Hirakata Farms is leading the charge, increasing its certified organic acreage to 15% this year- the largest percentage of organic acreage ever.
“We’re really getting back to the way my father and grandfather farmed in this region,” says Hirakata Farms’ Michael Hirakata.
Consumer demand is driving the trend, which calls for a blend of old and new farming techniques. Organic fertilizers are used to feed the plants, and bugs are repelled naturally with a mulch that reflects a spectrum of light the bugs don’t like, chasing them away.
Michael Hirakata is also the president of the Rocky Ford Growers Association, a group of the region’s farmers who work together to ensure that Rocky Ford melons are picked, processed, and shipped using state-of-the-art food safety methods. Refrigerated trucks leave Rocky Ford almost every night of the growing season, arriving just before dawn in Denver to be distributed to grocery stores, food service providers, and public school cafeterias across the metro area.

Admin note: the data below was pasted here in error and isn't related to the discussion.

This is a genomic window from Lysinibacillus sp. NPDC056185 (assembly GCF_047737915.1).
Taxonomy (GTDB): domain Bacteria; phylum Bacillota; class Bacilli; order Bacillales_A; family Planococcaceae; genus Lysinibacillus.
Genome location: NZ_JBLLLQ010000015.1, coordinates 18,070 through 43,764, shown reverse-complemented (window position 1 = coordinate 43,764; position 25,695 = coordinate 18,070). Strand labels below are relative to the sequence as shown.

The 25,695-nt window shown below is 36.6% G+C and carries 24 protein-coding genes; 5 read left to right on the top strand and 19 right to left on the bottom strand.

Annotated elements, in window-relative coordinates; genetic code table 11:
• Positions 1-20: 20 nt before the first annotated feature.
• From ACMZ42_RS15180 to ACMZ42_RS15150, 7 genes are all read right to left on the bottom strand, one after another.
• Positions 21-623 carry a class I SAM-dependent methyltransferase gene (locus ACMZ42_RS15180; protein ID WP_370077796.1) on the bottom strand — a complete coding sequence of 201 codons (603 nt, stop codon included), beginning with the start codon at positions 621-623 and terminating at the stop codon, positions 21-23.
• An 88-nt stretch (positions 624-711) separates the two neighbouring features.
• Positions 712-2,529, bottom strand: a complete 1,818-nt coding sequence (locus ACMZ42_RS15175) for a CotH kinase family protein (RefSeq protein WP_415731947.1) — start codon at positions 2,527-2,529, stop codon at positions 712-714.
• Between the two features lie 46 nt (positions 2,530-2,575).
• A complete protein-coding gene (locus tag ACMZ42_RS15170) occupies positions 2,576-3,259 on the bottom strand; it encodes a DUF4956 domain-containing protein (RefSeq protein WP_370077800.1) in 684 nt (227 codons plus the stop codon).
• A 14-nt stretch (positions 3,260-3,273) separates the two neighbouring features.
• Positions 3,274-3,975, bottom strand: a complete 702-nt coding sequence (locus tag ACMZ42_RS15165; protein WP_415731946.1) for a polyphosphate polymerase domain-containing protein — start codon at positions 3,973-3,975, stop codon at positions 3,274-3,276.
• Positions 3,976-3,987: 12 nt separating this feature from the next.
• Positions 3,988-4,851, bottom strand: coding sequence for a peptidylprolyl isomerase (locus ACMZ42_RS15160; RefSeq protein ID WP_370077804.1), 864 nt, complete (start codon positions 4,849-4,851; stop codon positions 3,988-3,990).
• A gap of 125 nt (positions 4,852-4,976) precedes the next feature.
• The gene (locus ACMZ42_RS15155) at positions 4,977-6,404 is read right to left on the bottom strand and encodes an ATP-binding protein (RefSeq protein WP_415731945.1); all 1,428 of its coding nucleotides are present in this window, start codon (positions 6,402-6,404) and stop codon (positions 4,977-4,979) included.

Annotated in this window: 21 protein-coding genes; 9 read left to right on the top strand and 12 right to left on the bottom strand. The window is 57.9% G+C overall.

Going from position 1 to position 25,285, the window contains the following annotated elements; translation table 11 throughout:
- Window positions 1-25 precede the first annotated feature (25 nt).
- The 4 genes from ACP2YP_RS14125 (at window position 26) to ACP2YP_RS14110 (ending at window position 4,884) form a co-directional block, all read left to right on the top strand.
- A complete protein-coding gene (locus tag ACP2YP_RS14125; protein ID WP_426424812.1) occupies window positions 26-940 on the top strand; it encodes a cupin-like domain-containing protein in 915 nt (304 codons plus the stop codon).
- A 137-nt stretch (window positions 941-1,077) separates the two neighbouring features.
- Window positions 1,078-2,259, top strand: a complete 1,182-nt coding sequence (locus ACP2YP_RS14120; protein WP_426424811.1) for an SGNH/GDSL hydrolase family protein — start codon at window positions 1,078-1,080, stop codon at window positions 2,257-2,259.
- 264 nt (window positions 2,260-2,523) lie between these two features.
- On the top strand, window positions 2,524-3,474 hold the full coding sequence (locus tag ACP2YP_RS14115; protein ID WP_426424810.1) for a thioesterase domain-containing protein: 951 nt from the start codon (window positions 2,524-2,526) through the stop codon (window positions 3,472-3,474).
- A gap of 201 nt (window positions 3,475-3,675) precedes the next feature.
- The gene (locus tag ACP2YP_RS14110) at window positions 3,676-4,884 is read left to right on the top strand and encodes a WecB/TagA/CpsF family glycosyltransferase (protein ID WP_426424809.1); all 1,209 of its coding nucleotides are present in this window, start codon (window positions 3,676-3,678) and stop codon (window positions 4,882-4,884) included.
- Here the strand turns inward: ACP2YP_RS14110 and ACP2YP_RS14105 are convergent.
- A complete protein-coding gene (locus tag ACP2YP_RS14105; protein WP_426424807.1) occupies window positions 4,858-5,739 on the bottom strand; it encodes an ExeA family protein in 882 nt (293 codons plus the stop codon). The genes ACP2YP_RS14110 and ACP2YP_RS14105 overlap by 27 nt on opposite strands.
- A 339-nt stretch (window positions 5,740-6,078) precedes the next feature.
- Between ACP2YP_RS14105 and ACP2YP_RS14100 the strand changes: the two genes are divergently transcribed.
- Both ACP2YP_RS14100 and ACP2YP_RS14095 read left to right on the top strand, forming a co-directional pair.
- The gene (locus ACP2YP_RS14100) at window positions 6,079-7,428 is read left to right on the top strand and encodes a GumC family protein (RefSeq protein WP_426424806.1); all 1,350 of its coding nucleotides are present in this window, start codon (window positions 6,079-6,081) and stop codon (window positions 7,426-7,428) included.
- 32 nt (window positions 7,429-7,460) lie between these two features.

Cantaloupe lovers should enjoy the season while it lasts-- the melon season will last longer than usual this year- perhaps as late as the end of September- but once they’re gone, they’re gone!